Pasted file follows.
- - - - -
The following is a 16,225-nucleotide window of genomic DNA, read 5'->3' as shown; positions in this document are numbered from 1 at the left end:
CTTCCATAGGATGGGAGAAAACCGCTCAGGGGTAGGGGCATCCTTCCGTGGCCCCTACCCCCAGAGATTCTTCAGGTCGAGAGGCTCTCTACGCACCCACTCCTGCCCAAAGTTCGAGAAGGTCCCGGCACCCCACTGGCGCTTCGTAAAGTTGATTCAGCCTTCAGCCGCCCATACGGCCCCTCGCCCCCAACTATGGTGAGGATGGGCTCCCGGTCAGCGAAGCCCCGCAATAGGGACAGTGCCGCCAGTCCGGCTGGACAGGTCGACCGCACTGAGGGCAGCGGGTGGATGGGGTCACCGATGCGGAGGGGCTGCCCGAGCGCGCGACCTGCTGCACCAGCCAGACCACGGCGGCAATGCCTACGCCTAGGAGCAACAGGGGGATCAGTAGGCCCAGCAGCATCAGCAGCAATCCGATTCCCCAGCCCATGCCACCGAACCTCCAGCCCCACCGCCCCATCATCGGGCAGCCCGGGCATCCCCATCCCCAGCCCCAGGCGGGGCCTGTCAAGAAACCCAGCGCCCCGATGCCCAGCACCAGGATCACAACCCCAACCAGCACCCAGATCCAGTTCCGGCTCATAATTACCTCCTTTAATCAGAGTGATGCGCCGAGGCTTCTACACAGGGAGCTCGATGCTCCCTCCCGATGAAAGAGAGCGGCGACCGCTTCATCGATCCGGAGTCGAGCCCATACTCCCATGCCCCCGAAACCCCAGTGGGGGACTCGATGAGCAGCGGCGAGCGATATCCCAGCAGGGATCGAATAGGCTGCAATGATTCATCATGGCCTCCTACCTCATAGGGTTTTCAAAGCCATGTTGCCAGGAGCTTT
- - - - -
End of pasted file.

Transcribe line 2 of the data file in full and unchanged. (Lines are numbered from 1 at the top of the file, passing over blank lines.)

CTTCCATAGGATGGGAGAAAACCGCTCAGGGGTAGGGGCATCCTTCCGTGGCCCCTACCCCCAGAGATTCTTCAGGTCGAGAGGCTCTCTACGCACCCACTCCTGCCCAAAGTTCGAGAAGGTCCCGGCACCCCACTGGCGCTTCGTAAAGTTGATTCAGCCTTCAGCCGCCCATACGGCCCCTCGCCCCCAACTATGGTGAGGATGGGCTCCCGGTCAGCGAAGCCCCGCAATAGGGACAGTGCCGCCAGTCCGGCTGGACAGGTCGACCGCACTGAGGGCAGCGGGTGGATGGGGTCACCGATGCGGAGGGGCTGCCCGAGCGCGCGACCTGCTGCACCAGCCAGACCACGGCGGCAATGCCTACGCCTAGGAGCAACAGGGGGATCAGTAGGCCCAGCAGCATCAGCAGCAATCCGATTCCCCAGCCCATGCCACCGAACCTCCAGCCCCACCGCCCCATCATCGGGCAGCCCGGGCATCCCCATCCCCAGCCCCAGGCGGGGCCTGTCAAGAAACCCAGCGCCCCGATGCCCAGCACCAGGATCACAACCCCAACCAGCACCCAGATCCAGTTCCGGCTCATAATTACCTCCTTTAATCAGAGTGATGCGCCGAGGCTTCTACACAGGGAGCTCGATGCTCCCTCCCGATGAAAGAGAGCGGCGACCGCTTCATCGATCCGGAGTCGAGCCCATACTCCCATGCCCCCGAAACCCCAGTGGGGGACTCGATGAGCAGCGGCGAGCGATATCCCAGCAGGGATCGAATAGGCTGCAATGATTCATCATGGCCTCCTACCTCATAGGGTTTTCAAAGCCATGTTGCCAGGAGCTTT